State or Province
School Type


Le Moyne College Moves Up in U.S. News Rankings, Recognized for Vet's Program


Founded in 1946, Le Moyne College welcomed veterans utilizing the post-World War II G.I. Bill® among its first students. In 2009, in response to the Post-9/11 G.I. Bill® and another significant influx of returning soldiers, Le Moyne established a Veterans Program.  

One of Le Moyne’s unique features is its Veterans House, where veterans and service members can grab some coffee, unwind, or study. Le Moyne has recently outfitted two rooms in the house with beds. They are not intended for use as on-campus housing, but offer veteran students an option to stay safe and on campus during situations such as winter storms, when travel may be hazardous. Former Rep. Dan Maffei, who was on hand for the dedication of the Veterans House, noted, “I couldn’t even find a college with something like this — this is special.”

Periodically, events to recognize veterans and their accomplishments—on Veterans Day, for example, and for graduation—are held at the house. It is also the meeting place for the newly instituted Veterans Club, and a veteran work-study is available at the house for several hours each week. Mike Venditte, an accounting major and treasurer for the Veterans Club, hit the ground running his first semester at Le Moyne. “The Veterans House and the club have been tremendous resources for me,” he noted. In turn, he and other members of the club are planning new ways to become involved on campus and to give back to the larger Syracuse community.

The coordinator for military educational services—also the Veterans Club moderator—frequents the house in addition to being available in the Center for Continuing Education. The coordinator helps students identify and choose appropriate educational benefits, offers academic advising, assists in transfer credit assessment (including credit for military training and coursework), and serves as a liaison with Veterans Affairs (VA), other campus offices, faculty, and community agencies.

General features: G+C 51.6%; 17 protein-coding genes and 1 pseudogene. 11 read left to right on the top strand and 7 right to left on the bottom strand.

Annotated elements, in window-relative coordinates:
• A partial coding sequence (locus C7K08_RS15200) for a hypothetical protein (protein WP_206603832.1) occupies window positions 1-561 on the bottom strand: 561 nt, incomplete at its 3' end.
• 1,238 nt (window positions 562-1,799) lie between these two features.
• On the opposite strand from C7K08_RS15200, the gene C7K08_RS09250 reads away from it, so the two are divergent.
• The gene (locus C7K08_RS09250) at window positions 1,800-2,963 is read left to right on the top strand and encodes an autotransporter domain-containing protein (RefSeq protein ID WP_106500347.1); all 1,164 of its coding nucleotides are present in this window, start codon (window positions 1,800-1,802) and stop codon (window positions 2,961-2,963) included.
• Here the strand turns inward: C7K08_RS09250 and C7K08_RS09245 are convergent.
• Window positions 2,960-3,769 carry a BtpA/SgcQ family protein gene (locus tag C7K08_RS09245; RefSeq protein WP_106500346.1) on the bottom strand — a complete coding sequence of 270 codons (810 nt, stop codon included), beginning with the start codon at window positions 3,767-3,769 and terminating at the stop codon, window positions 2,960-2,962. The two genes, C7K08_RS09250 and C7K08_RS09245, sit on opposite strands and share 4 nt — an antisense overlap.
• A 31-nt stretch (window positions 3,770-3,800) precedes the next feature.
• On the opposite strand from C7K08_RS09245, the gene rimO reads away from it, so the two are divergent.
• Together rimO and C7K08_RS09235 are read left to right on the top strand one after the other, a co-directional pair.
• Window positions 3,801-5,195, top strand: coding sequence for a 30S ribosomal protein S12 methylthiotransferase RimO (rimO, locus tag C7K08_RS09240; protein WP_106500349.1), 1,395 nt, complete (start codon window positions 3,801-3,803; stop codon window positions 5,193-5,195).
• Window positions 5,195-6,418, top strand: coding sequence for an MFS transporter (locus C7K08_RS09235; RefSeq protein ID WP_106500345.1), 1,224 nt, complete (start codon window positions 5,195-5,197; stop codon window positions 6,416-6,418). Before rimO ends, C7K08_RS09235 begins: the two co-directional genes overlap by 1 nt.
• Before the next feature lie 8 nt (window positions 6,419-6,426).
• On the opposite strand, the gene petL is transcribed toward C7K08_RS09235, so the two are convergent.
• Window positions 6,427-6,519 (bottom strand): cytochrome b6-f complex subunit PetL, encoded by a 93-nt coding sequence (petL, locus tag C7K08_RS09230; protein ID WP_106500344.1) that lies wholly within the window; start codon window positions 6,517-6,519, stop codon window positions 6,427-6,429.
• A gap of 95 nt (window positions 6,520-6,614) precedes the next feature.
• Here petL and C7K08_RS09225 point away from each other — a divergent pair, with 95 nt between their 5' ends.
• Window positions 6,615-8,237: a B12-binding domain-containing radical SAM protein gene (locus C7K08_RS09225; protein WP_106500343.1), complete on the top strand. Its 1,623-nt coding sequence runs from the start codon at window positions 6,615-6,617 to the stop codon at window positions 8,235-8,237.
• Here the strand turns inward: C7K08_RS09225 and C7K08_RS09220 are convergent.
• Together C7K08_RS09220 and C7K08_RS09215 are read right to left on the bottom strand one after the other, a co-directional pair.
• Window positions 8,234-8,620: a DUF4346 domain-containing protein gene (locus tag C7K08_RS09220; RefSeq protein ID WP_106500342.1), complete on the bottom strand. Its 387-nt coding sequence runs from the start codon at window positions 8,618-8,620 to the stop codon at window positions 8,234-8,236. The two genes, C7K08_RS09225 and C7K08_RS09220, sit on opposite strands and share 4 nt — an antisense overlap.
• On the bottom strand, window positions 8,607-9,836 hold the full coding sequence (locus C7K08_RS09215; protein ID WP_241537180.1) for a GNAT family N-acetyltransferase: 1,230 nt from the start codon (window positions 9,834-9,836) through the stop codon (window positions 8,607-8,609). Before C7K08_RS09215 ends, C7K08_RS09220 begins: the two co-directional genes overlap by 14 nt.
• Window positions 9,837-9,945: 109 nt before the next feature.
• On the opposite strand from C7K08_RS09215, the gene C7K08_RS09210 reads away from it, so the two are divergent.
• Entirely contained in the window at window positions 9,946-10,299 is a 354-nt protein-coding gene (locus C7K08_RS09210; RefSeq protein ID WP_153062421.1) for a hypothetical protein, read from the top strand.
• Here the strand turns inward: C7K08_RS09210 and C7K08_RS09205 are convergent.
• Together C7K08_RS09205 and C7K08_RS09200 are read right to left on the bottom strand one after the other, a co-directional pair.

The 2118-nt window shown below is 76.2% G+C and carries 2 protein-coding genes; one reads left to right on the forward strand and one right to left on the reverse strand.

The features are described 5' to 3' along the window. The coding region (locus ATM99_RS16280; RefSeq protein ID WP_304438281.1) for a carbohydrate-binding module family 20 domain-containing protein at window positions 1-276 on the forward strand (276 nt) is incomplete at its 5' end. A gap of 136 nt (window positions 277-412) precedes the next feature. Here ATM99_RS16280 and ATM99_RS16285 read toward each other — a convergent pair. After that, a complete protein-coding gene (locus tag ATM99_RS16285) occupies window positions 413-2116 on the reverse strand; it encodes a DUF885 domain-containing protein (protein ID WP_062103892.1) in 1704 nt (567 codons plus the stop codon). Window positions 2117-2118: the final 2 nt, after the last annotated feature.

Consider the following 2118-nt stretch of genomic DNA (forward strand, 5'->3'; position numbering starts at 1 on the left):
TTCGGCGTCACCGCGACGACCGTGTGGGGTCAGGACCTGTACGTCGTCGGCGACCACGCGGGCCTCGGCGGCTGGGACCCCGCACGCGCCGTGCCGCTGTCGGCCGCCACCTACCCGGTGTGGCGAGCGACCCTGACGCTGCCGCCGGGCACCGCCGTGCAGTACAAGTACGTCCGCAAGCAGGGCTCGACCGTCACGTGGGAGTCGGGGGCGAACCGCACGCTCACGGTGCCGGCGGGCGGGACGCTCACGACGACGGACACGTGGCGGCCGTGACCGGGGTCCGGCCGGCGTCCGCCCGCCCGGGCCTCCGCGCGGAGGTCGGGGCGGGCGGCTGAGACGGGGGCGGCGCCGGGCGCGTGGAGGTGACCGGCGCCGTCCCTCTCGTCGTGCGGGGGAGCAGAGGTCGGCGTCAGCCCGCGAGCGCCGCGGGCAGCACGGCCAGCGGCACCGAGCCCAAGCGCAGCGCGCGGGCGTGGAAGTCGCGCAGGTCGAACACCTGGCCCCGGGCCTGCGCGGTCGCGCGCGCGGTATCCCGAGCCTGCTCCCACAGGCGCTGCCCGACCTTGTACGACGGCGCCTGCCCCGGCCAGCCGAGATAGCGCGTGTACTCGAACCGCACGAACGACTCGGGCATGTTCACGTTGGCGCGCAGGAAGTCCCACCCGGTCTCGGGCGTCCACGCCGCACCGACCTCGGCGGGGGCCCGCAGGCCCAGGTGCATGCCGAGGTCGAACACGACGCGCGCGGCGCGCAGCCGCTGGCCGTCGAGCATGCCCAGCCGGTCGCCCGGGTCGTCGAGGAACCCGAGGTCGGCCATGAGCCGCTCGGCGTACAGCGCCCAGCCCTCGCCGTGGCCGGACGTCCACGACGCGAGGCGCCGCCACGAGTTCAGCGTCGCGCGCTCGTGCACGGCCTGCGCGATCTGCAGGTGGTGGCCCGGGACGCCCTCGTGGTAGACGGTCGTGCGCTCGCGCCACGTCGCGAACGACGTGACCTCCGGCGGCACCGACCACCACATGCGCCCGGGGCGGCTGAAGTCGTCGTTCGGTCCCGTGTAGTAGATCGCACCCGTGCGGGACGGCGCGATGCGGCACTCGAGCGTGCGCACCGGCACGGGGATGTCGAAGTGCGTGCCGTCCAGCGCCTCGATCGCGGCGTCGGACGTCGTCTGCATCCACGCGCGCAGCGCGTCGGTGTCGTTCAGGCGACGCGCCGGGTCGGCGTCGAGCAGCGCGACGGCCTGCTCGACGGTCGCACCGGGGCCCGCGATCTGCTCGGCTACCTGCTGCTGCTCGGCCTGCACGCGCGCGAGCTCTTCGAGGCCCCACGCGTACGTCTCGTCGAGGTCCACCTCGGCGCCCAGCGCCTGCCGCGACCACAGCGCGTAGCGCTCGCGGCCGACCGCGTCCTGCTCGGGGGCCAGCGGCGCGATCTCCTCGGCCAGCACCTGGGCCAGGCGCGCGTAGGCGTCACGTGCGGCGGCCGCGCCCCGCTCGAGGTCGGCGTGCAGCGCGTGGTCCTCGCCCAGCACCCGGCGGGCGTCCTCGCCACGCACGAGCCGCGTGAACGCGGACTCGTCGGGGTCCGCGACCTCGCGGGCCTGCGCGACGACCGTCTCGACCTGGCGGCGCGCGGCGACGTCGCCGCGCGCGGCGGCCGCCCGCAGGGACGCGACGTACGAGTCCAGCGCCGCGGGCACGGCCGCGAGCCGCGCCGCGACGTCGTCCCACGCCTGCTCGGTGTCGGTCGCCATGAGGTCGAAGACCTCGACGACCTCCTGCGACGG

Many veteran students, and many dependents of veterans, take advantage of Le Moyne’s status as a Yellow Ribbon (YR) school; the program covers 100% of the tuition and fees for eligible participants. Beyond being a YR institution, the College has been consistently recognized for its support of military-affiliated students by a number of organizations, including Victory Media/G.I. Jobs and Military Advanced Education, and Le Moyne was ranked #3 in the “Best Colleges for Veterans” category for Regional Universities North by U.S News & World Report. In addition to the recognition for supporting veterans, Le Moyne ranked high on other lists in the “Regional Universities North” classification: it earned a #6 ranking in the “Best Value Schools” listing; #24 on the listing of institutions with highest retention rate, with 85%; and made the top 20 in “Best Colleges” overall for the North, moving up five spots over last year and placing #19 on the list. Le Moyne has also been rated by The Princeton Review as one of the nation's best institutions for undergraduate education, and was included in The Best 378 Colleges, the 2014 college guide released on Aug. 6. 

Most importantly, though, at Le Moyne, people matter more than rankings. Small classes emphasize the Jesuit ideal of cura personalis, or care for the whole person, and foster supportive relationships and vibrant intellectual exchanges. Personal attention—from both faculty and staff—is characteristic of the school. In this supportive atmosphere, respect, diligence, and scholarship are both expected and rewarded. All of these attributes combine to create an atmosphere that is an outstanding fit for many veterans and service members. In turn, the presence of these dedicated students enhances the entire Le Moyne community. President Linda LeMura noted, “The ideals that have been part of the College since its inception – integrity, responsibility and a strong work ethic – are also deeply ingrained in the men and women of our armed services. The veteran community has clearly played a vital role in the College’s history, and will continue to do so in the future.”